In conclusion, the multicomponent and multitarget features of the therapeutic effects of CXSC against DPN were effectively elucidated through network pharmacology approach. Quercetin, kaempferol, and baicalein were determined as the key active ingredients of CXSC. In addition, the AGE-RAGE signaling pathway and regulation of MAPK activity were shown as the main pharmacological mechanisms of the therapeutic effects of CXSC against DPN, thereby providing scientific evidence of the clinical efficacy of CXSC against DPN.

Data Availability

The data of our research can be acquired from the Supplementary Materials uploaded with this article.

Conflicts of Interest

The authors declare no conflicts of interest.

Authors’ Contributions

Yu Meixiang and Yang Wanhua designed, wrote, and revised the manuscript. Yu Meixiang and Song Xin performed the experiments; Li Ziwei, Ma Xiaoqin, and Hao Chenxia revised the manuscript and provided technical or material support.

Acknowledgments

This project was supported by the key scientific research projects of the Science and Technology Commission of Shanghai (no.17401901100).

Supplementary Materials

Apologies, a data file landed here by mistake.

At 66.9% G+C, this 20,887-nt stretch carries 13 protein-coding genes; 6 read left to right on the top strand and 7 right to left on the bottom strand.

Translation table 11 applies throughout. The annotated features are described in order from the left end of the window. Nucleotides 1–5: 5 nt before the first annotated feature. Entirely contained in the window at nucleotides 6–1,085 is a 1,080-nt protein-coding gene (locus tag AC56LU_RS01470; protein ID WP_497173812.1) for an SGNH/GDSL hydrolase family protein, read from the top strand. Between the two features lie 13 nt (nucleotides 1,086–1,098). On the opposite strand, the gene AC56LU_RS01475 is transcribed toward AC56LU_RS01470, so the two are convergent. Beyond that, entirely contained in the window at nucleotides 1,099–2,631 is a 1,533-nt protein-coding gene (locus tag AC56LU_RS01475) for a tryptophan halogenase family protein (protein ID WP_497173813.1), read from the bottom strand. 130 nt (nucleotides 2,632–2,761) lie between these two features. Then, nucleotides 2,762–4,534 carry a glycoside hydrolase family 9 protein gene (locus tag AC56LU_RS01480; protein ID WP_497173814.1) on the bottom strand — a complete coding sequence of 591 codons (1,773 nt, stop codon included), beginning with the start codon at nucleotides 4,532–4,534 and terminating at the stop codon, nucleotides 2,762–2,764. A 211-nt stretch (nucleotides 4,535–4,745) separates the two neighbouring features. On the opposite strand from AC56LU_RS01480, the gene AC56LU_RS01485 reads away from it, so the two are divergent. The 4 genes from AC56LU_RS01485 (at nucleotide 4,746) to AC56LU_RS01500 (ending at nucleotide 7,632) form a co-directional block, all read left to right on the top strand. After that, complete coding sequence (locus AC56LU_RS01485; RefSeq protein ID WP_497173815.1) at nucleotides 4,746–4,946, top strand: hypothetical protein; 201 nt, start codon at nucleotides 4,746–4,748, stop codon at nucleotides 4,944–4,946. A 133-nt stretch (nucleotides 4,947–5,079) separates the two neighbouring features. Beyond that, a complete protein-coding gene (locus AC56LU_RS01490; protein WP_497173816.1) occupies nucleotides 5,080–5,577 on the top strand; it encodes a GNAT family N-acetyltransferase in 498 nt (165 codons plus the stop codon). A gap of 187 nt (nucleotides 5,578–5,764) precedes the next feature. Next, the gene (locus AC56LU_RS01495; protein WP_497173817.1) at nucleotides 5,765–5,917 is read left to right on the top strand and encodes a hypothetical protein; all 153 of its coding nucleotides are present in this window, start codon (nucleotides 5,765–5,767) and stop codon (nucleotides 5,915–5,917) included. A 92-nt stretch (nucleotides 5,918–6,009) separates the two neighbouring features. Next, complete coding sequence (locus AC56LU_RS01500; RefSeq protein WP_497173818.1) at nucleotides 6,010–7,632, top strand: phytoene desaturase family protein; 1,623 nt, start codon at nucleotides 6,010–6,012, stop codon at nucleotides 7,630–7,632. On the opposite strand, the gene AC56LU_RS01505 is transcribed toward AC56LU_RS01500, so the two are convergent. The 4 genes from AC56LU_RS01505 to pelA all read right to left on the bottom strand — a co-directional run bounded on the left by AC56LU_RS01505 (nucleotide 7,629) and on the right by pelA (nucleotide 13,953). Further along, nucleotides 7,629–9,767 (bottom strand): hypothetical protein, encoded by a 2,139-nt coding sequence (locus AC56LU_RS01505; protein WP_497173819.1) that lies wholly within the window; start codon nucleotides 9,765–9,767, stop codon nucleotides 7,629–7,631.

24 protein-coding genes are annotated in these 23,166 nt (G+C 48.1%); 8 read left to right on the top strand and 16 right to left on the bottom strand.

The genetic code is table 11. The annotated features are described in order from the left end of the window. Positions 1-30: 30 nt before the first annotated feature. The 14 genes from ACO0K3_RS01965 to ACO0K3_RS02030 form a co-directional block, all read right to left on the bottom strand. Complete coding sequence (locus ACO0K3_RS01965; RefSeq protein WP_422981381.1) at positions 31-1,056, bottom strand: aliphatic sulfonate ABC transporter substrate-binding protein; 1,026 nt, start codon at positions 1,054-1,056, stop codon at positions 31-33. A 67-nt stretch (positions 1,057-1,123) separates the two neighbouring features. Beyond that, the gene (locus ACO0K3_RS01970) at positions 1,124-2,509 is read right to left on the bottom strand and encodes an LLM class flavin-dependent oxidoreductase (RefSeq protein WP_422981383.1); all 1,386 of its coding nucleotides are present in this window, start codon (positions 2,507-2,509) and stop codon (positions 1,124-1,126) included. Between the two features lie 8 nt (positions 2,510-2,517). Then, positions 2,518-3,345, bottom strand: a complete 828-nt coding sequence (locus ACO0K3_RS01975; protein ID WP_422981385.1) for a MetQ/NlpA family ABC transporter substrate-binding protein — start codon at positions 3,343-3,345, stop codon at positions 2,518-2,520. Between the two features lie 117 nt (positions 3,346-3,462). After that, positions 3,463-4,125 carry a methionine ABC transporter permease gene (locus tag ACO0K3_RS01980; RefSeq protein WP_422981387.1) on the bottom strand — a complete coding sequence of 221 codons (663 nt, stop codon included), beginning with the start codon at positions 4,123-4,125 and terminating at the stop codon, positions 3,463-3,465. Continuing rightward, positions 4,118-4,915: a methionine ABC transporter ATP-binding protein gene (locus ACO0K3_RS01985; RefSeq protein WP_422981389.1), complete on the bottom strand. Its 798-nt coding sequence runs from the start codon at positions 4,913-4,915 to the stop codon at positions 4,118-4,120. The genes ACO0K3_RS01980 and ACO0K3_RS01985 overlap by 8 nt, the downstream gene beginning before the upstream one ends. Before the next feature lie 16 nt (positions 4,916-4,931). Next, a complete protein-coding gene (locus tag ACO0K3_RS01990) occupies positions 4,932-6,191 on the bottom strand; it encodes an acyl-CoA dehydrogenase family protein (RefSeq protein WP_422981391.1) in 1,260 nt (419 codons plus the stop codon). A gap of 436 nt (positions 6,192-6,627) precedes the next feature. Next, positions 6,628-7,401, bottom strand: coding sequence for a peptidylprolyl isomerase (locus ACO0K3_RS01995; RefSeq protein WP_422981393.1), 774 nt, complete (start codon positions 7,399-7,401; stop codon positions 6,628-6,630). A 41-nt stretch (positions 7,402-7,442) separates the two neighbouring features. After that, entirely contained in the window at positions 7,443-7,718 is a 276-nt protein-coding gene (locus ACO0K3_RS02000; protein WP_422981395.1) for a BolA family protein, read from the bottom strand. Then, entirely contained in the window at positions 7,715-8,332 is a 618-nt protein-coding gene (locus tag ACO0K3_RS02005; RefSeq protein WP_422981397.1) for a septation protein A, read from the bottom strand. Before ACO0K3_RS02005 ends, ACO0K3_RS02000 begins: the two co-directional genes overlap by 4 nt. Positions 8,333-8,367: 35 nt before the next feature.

Supplementary Table 1. 172 active ingredients in Compound XiongShao Capsule. 172 active ingredients in Compound XiongShao Capsule were downloaded from both the Traditional Chinese Medicine Systems Pharmacology (TCMSP) Database (http://lsp.nwu.edu.cn/, updated on May 31, 2014) according to an ADME principle: oral bioavailability (OB) > 30% and drug-likeness (DL) > 0.18 and the Herbal Ingredients’ Targets (HIT) Database (downloaded on July 31, 2018). Supplementary Table 2. 898 targets of active ingredients in Compound XiongShao Capsule. The validated targets of the active ingredients in Compound XiongShao Capsule were extracted from HIT database. At the same time, the predicted targets of the active ingredients, which were saved as “MOL2” file format and then inputted into the ChemMapper (http://www.lilab-ecust.cn/chemmapper/index.html, downloaded in August 2018), were selected if the 3D similarity was above 1.0 and the prediction score was >0 as well. Eliminate duplicates, respectively, the targets of active ingredients were obtained. Supplementary Table 3. 110 diabetic peripheral neuropathy-related genes. The main differentially expressed genes (DEGs) of diabetic peripheral neuropathy (DPN) were extracted from Microarray data GSE95849 including six diabetic samples and six DPN samples in the Gene Expression Omnibus database (GEO, http://www.ncbi.nlm.nih.gov/geo/) with cut-off values of P < 0.05 and fold change . Simultaneously, known genes related to DPN were obtained from five currently available databases using “diabetic peripheral neuropathy” as the keyword: (1) the Therapeutic Target Database (TTD) (http://bidd.nus.edu.sg/group/cjttd/, last updated:15th Sep.2017). (2) DrugBank (http://www.drugbank.ca/, version:5.10). (3) the Kyoto Encyclopedia of Genes and Genomes (KEGG) Pathway Database (https://www.kegg.jp/, downloaded:June. 2018) (4) DisGeNET Database (http://www.disgenet.org/web/DisGeNET/menu/home, version:5.0). (5) Online Mendelian Inheritance in Man (OMIM) Database (http://www.omim.org/, last updated:30th June. 2018). At last, DPN-related genes were collected after eliminating duplicates. (Supplementary Materials)